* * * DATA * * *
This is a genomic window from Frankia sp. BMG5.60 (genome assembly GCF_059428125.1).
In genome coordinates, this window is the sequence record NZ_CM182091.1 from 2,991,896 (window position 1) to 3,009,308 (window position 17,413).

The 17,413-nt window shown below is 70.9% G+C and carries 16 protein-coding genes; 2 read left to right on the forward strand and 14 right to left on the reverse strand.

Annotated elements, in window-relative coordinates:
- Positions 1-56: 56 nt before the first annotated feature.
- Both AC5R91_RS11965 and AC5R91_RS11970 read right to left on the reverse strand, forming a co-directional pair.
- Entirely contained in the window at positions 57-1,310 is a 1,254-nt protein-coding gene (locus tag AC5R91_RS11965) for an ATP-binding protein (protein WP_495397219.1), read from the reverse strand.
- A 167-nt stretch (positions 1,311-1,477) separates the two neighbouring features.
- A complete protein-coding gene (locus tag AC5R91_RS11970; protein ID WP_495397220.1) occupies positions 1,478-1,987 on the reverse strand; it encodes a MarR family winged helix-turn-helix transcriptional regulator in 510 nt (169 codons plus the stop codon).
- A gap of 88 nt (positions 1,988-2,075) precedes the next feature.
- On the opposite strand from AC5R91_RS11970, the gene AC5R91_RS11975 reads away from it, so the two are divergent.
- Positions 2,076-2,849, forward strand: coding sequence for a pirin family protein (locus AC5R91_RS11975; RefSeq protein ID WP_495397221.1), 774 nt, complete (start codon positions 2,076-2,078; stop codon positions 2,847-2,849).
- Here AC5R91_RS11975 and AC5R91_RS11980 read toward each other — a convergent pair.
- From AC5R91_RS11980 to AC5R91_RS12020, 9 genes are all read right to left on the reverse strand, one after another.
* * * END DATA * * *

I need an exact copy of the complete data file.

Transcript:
This is a genomic window from Frankia sp. BMG5.60 (genome assembly GCF_059428125.1).
In genome coordinates, this window is the sequence record NZ_CM182091.1 from 2,991,896 (window position 1) to 3,009,308 (window position 17,413).

The 17,413-nt window shown below is 70.9% G+C and carries 16 protein-coding genes; 2 read left to right on the forward strand and 14 right to left on the reverse strand.

Annotated elements, in window-relative coordinates:
- Positions 1-56: 56 nt before the first annotated feature.
- Both AC5R91_RS11965 and AC5R91_RS11970 read right to left on the reverse strand, forming a co-directional pair.
- Entirely contained in the window at positions 57-1,310 is a 1,254-nt protein-coding gene (locus tag AC5R91_RS11965) for an ATP-binding protein (protein WP_495397219.1), read from the reverse strand.
- A 167-nt stretch (positions 1,311-1,477) separates the two neighbouring features.
- A complete protein-coding gene (locus tag AC5R91_RS11970; protein ID WP_495397220.1) occupies positions 1,478-1,987 on the reverse strand; it encodes a MarR family winged helix-turn-helix transcriptional regulator in 510 nt (169 codons plus the stop codon).
- A gap of 88 nt (positions 1,988-2,075) precedes the next feature.
- On the opposite strand from AC5R91_RS11970, the gene AC5R91_RS11975 reads away from it, so the two are divergent.
- Positions 2,076-2,849, forward strand: coding sequence for a pirin family protein (locus AC5R91_RS11975; RefSeq protein ID WP_495397221.1), 774 nt, complete (start codon positions 2,076-2,078; stop codon positions 2,847-2,849).
- Here AC5R91_RS11975 and AC5R91_RS11980 read toward each other — a convergent pair.
- From AC5R91_RS11980 to AC5R91_RS12020, 9 genes are all read right to left on the reverse strand, one after another.